June 25, 2018

Controlling Access to Your Services with xinetd - page 4

Creatures of the Linux Underworld

  • October 21, 2002
  • By Dee-Ann LeBlanc

The xinetd program has two major configuration setups. First, there's the default configuration, which is in the file /etc/xinetd.confthough your distribution might put this file in a different place. Then there's a group of files typically in the /etc/xinetd.d directory that each corresponds to a different service.

We'll start with xinetd.conf. A default setup for this file might look like:

# Simple configuration file for xinetd

        only_from             = localhost
        instances             = 60
        log_type              = SYSLOG authpriv
        log_on_success          = HOST PID
        log_on_failure          = HOST
          cps                         = 25 30

includedir /etc/xinetd.d

If you've only seen the inetd configuration file before, it should already be obvious just how different xinetd setup is. Contained in xinetd.conf are your global defaultsthough you can do individual configurations here as well. The globals are assigned in the defaults statement, and its contents are marked off with the braces ({}). Let's take a look at the options from top to bottom:

  • only_from Restricts access to a service to only the specified external machines.
  • instances Restricts how many simultaneous accesses to this service will be accepted.
  • log_type Sets logging rules for this particular service. The options here are SYSLOG and FILE. SYSLOG tells xinetd to utilize syslogd, the "standard" Linux system logging daemon, and the term that follows it tells syslogd which facility and level (see man syslogd) to utilize.
  • log_on_success Sets logging rules for a successfully started server instance. The value(s) allowed are DURATION, EXIT, HOST, PID, and USERID (see man xinetd.conf for more details).
  • log_on_failure Sets logging rules for when a requested server instance cannot start, either due to bugs or the request not matching the set rules. Value(s) allowed are ATTEMPT, HOST, and USERID (again, see man xinetd.conf for more information).
  • cps Restricts the rate of incoming connections that xinetd will bother with. The first argument is how many requests per second the server will put up with before it disables the requested service completely. The second argument tells xinetd how many seconds to wait before opening the port again.

If you see the following as the last line then your xinetd is set up to look in /etc/xinetd.d (or whatever directory is specified) for specific configurations:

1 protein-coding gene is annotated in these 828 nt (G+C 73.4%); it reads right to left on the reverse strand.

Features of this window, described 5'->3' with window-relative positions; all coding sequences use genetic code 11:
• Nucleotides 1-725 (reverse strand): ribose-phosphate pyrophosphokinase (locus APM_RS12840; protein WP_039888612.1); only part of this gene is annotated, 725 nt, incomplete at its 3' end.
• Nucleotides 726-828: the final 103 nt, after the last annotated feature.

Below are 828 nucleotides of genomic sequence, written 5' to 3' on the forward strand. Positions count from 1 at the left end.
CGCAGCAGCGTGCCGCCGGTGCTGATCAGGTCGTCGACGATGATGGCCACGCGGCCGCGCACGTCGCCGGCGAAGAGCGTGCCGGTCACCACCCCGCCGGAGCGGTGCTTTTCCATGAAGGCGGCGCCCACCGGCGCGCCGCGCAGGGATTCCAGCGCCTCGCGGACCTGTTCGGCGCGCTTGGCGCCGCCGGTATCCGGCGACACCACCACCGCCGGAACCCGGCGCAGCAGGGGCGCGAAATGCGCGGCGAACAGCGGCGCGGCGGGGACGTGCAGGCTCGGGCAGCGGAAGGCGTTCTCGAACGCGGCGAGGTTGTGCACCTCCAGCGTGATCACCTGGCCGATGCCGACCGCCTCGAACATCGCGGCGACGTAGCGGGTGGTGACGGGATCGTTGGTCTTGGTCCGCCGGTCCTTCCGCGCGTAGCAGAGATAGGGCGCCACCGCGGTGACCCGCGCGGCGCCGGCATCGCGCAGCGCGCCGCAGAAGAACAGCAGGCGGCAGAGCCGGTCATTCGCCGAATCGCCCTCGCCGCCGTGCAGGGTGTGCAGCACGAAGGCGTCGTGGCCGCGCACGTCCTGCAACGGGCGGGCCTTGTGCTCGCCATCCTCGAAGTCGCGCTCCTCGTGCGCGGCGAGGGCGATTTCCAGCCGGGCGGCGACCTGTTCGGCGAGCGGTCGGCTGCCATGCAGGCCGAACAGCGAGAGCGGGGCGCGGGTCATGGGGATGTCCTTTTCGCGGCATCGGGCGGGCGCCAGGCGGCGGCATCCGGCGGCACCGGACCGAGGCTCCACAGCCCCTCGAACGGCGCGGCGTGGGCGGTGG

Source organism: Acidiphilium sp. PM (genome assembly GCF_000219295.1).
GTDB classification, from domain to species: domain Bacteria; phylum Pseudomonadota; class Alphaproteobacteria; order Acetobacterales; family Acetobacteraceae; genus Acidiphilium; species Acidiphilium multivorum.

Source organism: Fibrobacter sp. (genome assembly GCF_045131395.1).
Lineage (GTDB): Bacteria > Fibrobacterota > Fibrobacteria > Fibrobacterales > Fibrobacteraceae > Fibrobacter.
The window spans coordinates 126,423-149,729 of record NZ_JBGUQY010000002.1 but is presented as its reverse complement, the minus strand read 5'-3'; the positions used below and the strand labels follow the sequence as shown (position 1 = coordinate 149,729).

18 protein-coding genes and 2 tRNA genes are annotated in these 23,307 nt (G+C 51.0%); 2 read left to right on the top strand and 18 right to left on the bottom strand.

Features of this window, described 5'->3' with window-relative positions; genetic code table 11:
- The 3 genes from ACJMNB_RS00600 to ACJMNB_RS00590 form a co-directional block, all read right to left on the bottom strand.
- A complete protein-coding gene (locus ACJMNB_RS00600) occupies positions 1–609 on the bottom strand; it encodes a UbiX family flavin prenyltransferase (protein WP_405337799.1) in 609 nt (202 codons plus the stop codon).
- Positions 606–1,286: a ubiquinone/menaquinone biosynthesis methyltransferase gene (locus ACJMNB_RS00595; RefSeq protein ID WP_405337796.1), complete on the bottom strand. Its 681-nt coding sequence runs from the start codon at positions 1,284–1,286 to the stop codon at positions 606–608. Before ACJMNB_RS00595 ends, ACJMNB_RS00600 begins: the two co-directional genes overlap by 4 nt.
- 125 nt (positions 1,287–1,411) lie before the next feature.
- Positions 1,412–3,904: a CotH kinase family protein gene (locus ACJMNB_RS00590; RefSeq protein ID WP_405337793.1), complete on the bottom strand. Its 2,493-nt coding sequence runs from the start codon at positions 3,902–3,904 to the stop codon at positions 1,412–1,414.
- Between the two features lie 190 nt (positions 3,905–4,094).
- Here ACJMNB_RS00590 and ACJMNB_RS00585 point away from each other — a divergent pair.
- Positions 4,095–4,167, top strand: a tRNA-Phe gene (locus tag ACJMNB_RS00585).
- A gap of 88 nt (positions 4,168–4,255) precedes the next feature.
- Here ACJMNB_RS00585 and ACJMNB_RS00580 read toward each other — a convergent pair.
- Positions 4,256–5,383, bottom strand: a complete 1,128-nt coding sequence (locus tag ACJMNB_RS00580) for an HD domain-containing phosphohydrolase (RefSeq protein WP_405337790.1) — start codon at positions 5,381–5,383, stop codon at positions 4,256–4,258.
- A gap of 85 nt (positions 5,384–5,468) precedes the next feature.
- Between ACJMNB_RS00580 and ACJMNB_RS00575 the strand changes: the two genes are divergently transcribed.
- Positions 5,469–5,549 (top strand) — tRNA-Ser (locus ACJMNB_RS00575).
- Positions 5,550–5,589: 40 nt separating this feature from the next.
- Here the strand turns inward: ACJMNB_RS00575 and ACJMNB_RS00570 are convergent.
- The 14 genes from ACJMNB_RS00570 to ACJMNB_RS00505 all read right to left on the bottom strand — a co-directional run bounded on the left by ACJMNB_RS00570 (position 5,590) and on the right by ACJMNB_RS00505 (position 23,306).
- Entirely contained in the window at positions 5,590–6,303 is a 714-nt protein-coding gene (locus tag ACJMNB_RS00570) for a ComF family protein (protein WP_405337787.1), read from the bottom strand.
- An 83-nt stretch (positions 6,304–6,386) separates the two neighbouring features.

includedir /etc/xinetd.d

You can add such a line as well, if needed.

When we turn our attention to the broader range of elements you might configure for specific services, we discover that there is a long list of options. Rather than spending the time and space covering every option in detail, I'll cover one specific example so that we can get on to more tutorial. You can get more information about any option, and of course the whole list of available options, in the xinetd.conf man page.

Let's use the vsftpd xinetd configuration file:

# default: off
# description: The vsftpd FTP server serves FTP connections. It uses \
#       normal, unencrypted usernames and passwords for authentication.
service ftp
        disable         = no
        socket_type             = stream
        wait                    = no
        user                    = root
        server          = /usr/sbin/vsftpd
        nice                    = 10

Notice that this file, like all of its cousins in /etc/xinetd.conf, starts with a line in the form service . is one of the items in /etc/services or one of the other files listed in this tutorial, and refers to the basic functionality provided by this particular tool. In the case of vsftpd, it's not hard to guess that the service is ftp.

Inside the braces are the options for this specific service. Here I'm only going to define what these particular settings mean. We'll get into the specifics of these options in the tutorial. The vsftpd setup is, from top to bottom:

  • The port is open and the service is available.
  • FTP uses TCP so that it can ensure that all of the data has arrived, and so is a streaming socket type.
  • Streaming sockets are typically set to no wait.
  • This FTP server runs as root.
  • This FTP server is located at /usr/bin/vsftpd.
  • This command runs at an average priority level.

All of these settings are in addition to what was set in xinetd.conf.

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